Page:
Then I had a wellbeing session at my local gym and to my dismay was told that five glasses wasn’t enough and was advised to increase this to eight. Now that did seem like a step too far for me, bearing in mind it hadn’t been that long ago that my water consumption depended on a temperature of at least 25 degrees. But I did it, and now every day, summer and winter, I’m drinking eight glasses of water (which includes herbal teas as they too count).

What did I learn about habit formation from my experience? To begin with, it seemed an overwhelming task. Going from zero to five glasses of water every day (let along eight, although thankfully I didn’t know that at the outset) seemed unrealistic and unachievable. However, by taking small steps, I got there, and am managing to maintain this with relative ease.

In the past, when I’ve wanted to make these kinds of changes, I’ve set myself an overambitious goal and attempted to take a huge step overnight. However, I haven’t been able to maintain such a drastic change and have given up, feeling a failure and blaming my lack of willpower.

However, by making small, steady, incremental changes, a new habit becomes much easier to form and maintain.


Digital Detox

Every Sunday I receive a notification informing me of how much ‘screen time’ I’ve spent during the past week. This generally horrifies me: all those five minutes here and half an hour there add up to what I believe is around the daily average of approximately two hours and forty-five minutes. To my mind, that’s a lot of time, most of which is mindless idling which adds no benefit to my day.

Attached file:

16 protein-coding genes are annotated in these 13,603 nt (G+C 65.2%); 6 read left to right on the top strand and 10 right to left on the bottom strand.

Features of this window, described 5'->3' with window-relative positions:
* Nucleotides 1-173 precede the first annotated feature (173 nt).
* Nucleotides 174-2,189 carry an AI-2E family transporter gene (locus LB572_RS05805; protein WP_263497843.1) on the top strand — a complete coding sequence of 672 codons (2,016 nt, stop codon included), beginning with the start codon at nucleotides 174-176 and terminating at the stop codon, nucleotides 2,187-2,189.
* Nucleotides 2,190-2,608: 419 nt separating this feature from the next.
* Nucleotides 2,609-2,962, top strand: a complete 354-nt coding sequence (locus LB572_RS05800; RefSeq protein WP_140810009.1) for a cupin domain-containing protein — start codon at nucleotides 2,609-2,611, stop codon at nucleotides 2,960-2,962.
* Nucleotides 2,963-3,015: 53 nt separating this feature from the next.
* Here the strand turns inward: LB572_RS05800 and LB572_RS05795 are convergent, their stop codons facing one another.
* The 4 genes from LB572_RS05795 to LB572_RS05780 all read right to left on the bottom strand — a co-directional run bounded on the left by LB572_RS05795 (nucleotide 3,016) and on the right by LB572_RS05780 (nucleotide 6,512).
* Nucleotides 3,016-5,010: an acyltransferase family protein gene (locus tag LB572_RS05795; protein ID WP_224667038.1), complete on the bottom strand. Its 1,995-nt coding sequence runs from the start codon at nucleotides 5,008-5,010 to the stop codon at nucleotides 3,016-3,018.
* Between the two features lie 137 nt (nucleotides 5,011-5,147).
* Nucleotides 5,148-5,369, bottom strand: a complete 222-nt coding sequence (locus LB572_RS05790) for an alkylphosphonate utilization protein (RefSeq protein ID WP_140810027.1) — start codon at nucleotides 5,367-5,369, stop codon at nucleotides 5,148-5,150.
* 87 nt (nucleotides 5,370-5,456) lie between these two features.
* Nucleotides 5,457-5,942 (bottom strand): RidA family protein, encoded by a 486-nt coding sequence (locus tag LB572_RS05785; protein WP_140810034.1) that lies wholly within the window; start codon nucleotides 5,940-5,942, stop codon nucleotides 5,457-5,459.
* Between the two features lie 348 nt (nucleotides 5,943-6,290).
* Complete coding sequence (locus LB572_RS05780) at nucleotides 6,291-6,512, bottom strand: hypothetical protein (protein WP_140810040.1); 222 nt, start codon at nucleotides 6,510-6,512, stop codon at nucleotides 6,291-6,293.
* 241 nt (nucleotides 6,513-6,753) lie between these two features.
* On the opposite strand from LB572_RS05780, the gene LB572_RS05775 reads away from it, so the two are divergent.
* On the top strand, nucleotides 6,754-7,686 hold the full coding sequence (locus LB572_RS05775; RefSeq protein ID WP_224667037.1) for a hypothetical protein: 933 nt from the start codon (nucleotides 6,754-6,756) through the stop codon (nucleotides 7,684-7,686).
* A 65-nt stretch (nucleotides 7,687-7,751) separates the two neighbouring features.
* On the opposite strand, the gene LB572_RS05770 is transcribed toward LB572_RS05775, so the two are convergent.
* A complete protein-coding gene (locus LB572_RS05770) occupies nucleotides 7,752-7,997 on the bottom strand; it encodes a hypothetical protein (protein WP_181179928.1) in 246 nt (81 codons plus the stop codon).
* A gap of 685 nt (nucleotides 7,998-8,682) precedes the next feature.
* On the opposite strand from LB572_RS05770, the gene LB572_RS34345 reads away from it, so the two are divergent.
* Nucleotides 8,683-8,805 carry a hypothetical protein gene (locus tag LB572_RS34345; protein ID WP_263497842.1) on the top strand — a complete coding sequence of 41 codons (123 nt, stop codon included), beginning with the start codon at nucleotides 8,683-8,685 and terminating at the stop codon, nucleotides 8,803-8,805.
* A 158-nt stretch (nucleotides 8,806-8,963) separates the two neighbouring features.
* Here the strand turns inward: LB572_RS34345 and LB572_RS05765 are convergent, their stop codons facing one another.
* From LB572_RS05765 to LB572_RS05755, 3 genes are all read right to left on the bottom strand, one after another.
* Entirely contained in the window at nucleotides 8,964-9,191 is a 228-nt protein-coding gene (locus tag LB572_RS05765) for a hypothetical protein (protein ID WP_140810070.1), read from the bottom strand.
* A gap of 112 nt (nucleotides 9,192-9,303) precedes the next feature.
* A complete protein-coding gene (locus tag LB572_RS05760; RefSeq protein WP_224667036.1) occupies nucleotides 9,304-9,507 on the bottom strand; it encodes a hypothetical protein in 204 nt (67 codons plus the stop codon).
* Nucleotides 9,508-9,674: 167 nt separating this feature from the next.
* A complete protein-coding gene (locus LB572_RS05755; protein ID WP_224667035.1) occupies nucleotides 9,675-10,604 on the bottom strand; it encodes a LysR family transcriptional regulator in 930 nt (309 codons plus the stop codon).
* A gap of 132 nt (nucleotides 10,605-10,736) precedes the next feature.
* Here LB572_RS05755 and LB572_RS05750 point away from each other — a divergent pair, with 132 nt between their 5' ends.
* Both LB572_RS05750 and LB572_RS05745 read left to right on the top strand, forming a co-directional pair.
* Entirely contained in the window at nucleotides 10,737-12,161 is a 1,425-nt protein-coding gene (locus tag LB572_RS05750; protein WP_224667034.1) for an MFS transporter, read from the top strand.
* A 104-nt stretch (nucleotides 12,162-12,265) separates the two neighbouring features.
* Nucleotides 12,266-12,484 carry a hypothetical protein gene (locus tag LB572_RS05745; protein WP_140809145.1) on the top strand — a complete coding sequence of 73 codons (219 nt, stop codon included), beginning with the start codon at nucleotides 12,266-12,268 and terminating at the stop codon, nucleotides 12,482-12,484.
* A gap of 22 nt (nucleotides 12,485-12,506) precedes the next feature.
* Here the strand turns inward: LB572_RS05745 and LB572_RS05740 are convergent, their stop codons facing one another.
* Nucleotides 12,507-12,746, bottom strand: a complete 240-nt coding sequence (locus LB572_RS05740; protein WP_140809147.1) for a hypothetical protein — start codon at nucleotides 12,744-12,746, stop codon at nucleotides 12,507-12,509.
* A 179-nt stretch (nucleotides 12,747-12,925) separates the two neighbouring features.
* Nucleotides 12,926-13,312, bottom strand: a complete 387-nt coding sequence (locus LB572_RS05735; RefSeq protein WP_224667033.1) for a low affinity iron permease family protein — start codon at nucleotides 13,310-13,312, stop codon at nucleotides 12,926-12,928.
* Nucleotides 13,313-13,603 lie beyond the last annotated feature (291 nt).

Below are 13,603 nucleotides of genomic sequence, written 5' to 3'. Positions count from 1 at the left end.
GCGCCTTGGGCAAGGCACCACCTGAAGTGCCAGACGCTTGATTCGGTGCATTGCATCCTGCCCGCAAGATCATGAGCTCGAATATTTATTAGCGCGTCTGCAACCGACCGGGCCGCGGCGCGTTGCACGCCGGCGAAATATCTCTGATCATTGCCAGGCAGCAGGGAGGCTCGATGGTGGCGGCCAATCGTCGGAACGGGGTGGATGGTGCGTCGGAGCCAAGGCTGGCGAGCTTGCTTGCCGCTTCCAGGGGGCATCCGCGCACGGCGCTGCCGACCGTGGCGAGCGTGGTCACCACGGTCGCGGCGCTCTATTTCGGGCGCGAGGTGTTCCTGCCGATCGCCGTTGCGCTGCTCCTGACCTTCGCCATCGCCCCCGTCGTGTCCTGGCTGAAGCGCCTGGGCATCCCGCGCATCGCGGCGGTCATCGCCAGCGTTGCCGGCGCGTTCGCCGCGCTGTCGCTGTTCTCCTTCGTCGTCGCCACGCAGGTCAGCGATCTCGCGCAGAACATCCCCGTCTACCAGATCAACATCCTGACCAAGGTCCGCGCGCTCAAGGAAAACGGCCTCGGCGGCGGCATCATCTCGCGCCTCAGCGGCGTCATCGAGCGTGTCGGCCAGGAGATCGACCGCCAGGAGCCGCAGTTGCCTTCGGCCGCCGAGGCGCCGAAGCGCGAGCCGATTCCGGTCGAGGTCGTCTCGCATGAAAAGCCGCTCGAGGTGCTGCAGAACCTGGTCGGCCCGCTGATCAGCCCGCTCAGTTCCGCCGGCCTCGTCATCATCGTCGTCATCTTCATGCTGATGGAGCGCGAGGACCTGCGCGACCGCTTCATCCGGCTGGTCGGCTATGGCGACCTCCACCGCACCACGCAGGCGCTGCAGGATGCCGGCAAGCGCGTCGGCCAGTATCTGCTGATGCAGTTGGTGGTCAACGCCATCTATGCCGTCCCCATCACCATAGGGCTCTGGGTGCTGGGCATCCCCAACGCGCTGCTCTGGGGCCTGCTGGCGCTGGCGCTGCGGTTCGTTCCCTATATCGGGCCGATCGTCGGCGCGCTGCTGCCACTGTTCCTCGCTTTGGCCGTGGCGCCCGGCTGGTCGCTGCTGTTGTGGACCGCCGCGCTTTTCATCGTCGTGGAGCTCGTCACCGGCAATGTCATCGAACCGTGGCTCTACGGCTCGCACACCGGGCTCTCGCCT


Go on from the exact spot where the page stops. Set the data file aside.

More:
This past week, I’ve been doing a digital detox. I’ve only used my phone when necessary, with a clear sense of purpose, and I’ve avoided the urge to pick it up and browse FaceBook or Pinterest or Instagram. I was amazed at how often I automatically reach for my phone for no reason during the course of a day; it’s become a habit.

This week I broke the habit, and the result: I’ve been far more productive, putting my time to better use by completing an outstanding task or by being creative and doing some writing, or art, or reading. I’ve been to the gym more often and I even went for a cycle in the local park. I’ve been feeling so much more alive and present, and I’ve been sleeping better too.

Do I feel I’ve missed out at all? In all honesty, no I don’t.  It’s been a very positive experience, which I plan on continuing with.



A tip for saving money


A lot of our purchases are made on impulse and with the rise in online shopping, it’s never been easier: we don’t even have to put on our shoes and head to the shops.

One way to cut back on these spontaneous, unplanned spends is simple: add the item to your basket but don’t check out.  You’ll probably find that after a few days, you wonder why you ever had the desire to purchase it in the first place.  If this isn’t the case, then go ahead and buy it.  The delay will help you separate the things you truly want from those that were spur-of-the-moment ‘must have’ desires.

For example, I currently have 86 ‘saved for later’ items in my Amazon basket.  Assuming an average of £10 per item, that’s £860 saved, and this doesn’t include the ‘saved for later’ items that I decided I definitely didn’t ever want to buy and so permanently deleted.

Not only has this stopped me from wasting my money, it also makes me feel more in control of my spending decisions.

Have you tried this tactic and did it work for you?